More could be done to manage the risk of a reduction in the value of EU funds to the UK in the event of a depreciation in the euro, the National Audit Office said today.
The UK Government receives around £5 billion from the European Union each year to fund EU programmes in the UK. However, the relative value of the pound and the euro varies significantly, with the exchange rate fluctuating by up to 14 per cent in a single month. A 14 per cent change can lead to an increase or decrease of £700 million in the sterling value of funds provided by the EU if the exchange rate holds at that level.
The use of forward contracts (a form of hedging where the department and a commercial bank agree an exchange rate in advance) has helped reduce the potential funds exposed to a fall in value from £8.5 billion to £2.4 billion in 2009-10. However wider use of hedging could reduce still further the amount of taxpayer funds at risk. The Department for Work and Pensions and the Department for Communities and Local Government, which do not hedge, need to review their foreign exchange management policies and learn from the Department for Environment, Food and Rural Affairs which does. CLG and DWP are exposed to losses of around £150 million per ten per cent incremental depreciation of the euro, but the UK can benefit by only around £20 million from each equivalent appreciation.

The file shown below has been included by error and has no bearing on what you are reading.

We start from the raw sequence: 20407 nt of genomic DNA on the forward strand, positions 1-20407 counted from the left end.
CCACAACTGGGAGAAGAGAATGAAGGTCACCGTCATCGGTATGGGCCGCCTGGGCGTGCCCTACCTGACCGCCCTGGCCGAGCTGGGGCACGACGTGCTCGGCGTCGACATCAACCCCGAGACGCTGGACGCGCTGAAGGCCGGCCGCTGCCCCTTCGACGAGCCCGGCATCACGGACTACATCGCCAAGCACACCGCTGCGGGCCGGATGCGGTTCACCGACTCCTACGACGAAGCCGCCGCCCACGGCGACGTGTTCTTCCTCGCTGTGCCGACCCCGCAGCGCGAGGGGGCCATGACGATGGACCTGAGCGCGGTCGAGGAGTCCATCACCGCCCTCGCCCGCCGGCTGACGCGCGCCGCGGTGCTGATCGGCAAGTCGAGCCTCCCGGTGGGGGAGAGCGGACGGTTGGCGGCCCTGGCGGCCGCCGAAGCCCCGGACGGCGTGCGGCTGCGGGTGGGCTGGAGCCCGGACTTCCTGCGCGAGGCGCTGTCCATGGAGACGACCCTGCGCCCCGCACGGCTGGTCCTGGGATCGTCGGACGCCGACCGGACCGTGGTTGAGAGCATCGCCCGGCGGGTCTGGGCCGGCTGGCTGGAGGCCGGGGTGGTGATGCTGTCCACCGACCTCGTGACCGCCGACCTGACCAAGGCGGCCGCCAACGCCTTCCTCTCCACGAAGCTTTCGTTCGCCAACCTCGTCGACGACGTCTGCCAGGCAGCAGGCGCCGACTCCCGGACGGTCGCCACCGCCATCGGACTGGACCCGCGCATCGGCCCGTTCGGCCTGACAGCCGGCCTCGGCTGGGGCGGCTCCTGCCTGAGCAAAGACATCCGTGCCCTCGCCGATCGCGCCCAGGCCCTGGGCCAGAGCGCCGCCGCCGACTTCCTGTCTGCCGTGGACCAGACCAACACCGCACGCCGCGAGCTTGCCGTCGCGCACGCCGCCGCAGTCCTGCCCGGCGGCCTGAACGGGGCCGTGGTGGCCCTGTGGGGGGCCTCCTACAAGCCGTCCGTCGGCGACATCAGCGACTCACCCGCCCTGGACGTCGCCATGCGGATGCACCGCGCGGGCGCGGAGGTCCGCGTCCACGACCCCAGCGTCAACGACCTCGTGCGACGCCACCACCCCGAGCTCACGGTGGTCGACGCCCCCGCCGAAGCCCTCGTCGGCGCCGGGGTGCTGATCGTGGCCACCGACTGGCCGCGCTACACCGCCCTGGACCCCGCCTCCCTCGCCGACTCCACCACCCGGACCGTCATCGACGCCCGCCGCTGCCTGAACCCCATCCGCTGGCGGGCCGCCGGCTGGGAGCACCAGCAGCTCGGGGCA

Each department managing EU funds works in isolation on developing its policy. Such an arrangement is not cost effective. These departments would benefit from more detailed guidance from HM Treasury in this area, and from developing more pooled expertise to reduce duplication of effort.
Today’s report points out that government bodies require considerable expertise and support to ensure the most appropriate and cost-effective hedging arrangements are put in place. While the Rural Payments Agency has protected the UK exchequer from volatility in the value of EU funds available to reimburse UK payments, the arrangements have cost some £69 million more than they might. Some £29 million arose from administrative error with the remainder the result of forecasting hedging requirements being out by around 3 per cent.